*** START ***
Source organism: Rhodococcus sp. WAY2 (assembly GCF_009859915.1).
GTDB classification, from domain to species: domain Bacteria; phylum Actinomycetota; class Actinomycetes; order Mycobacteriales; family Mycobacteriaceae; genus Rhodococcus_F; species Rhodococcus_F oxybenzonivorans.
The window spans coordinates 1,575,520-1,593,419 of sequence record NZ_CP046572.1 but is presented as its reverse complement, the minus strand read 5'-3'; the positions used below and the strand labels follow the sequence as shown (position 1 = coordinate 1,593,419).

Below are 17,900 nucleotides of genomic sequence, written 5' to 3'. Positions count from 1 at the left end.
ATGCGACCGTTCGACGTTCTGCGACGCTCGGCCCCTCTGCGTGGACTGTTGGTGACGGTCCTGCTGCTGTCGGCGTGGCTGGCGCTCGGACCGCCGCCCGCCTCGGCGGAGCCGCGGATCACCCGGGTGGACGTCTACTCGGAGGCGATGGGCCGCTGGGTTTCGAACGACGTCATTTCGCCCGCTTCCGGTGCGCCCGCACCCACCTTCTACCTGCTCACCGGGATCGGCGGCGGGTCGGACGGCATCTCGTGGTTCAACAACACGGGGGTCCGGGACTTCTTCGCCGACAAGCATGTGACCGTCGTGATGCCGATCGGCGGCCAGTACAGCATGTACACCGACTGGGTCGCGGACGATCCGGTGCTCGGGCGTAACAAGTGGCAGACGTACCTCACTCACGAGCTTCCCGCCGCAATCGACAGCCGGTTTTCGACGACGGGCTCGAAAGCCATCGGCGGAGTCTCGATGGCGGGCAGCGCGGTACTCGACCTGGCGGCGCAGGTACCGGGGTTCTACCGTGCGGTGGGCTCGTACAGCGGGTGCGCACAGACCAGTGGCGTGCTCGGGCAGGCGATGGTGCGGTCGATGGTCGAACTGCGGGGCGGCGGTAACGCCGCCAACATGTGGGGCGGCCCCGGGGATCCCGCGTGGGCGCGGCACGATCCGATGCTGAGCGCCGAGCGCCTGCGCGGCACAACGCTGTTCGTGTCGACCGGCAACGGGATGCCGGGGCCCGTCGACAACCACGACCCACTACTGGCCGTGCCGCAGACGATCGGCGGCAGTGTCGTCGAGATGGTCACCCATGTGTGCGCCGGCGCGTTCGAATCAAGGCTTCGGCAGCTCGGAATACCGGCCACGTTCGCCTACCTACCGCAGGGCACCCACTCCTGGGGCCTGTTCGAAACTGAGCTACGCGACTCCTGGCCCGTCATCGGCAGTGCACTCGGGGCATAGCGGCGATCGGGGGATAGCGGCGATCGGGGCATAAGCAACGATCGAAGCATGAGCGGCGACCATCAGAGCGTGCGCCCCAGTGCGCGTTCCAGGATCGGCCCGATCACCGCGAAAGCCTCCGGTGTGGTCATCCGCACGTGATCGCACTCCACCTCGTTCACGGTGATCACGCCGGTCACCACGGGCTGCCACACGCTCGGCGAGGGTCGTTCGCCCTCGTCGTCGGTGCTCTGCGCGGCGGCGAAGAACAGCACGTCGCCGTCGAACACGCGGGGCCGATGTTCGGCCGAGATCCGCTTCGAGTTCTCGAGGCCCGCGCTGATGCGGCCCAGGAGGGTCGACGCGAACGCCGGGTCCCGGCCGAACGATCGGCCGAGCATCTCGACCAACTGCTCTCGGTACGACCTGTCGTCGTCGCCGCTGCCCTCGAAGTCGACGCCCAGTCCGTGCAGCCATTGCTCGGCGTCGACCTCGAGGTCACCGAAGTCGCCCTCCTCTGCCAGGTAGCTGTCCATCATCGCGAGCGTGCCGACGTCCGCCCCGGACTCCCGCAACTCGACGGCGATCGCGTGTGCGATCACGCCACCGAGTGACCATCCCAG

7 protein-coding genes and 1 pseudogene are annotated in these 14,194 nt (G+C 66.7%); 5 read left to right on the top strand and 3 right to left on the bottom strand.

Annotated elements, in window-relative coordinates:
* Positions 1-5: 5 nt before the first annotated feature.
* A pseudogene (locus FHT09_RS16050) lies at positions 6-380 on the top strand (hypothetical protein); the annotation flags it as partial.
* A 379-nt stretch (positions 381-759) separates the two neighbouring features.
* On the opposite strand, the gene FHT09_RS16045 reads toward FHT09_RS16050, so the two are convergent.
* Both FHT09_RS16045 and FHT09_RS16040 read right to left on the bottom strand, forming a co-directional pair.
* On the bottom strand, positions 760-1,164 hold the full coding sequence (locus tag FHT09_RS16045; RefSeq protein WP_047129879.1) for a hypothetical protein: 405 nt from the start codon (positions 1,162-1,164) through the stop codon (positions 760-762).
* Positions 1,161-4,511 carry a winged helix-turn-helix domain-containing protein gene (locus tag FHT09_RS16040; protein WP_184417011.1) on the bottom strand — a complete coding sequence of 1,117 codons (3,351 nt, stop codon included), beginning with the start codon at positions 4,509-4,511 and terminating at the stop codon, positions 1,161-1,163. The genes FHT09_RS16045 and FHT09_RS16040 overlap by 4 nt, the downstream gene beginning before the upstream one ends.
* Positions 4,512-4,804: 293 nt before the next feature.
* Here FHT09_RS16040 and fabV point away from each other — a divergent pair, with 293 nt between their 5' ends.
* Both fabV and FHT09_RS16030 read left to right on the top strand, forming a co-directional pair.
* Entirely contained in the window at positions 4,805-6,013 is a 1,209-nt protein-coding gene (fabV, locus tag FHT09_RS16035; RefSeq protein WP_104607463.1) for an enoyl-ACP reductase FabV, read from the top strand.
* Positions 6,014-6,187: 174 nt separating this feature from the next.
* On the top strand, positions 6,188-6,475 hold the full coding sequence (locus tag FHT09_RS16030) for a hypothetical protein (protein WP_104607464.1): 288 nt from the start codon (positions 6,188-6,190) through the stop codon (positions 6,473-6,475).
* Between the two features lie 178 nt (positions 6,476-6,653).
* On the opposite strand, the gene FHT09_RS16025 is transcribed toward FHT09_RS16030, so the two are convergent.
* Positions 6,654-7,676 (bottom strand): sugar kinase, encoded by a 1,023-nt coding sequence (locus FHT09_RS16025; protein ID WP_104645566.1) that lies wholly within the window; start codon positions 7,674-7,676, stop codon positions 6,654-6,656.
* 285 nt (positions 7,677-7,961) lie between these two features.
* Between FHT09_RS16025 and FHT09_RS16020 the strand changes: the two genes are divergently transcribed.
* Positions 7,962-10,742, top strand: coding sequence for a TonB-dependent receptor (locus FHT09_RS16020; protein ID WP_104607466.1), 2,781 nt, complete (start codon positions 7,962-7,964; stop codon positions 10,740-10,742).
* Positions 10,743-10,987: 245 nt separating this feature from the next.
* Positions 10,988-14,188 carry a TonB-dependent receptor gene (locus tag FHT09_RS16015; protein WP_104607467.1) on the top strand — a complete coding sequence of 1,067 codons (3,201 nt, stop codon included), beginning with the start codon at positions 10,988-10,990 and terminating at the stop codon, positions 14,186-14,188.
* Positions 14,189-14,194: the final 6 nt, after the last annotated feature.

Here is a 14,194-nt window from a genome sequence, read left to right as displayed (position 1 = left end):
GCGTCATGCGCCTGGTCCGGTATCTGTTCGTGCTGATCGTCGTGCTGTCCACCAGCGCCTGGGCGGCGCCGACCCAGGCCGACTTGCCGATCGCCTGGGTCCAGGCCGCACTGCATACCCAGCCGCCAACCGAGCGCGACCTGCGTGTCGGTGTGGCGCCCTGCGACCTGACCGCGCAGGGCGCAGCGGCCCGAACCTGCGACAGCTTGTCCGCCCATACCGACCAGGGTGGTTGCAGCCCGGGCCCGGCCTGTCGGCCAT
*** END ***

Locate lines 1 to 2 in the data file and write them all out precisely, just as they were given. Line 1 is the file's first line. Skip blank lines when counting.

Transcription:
Source organism: Rhodococcus sp. WAY2 (assembly GCF_009859915.1).
GTDB classification, from domain to species: domain Bacteria; phylum Actinomycetota; class Actinomycetes; order Mycobacteriales; family Mycobacteriaceae; genus Rhodococcus_F; species Rhodococcus_F oxybenzonivorans.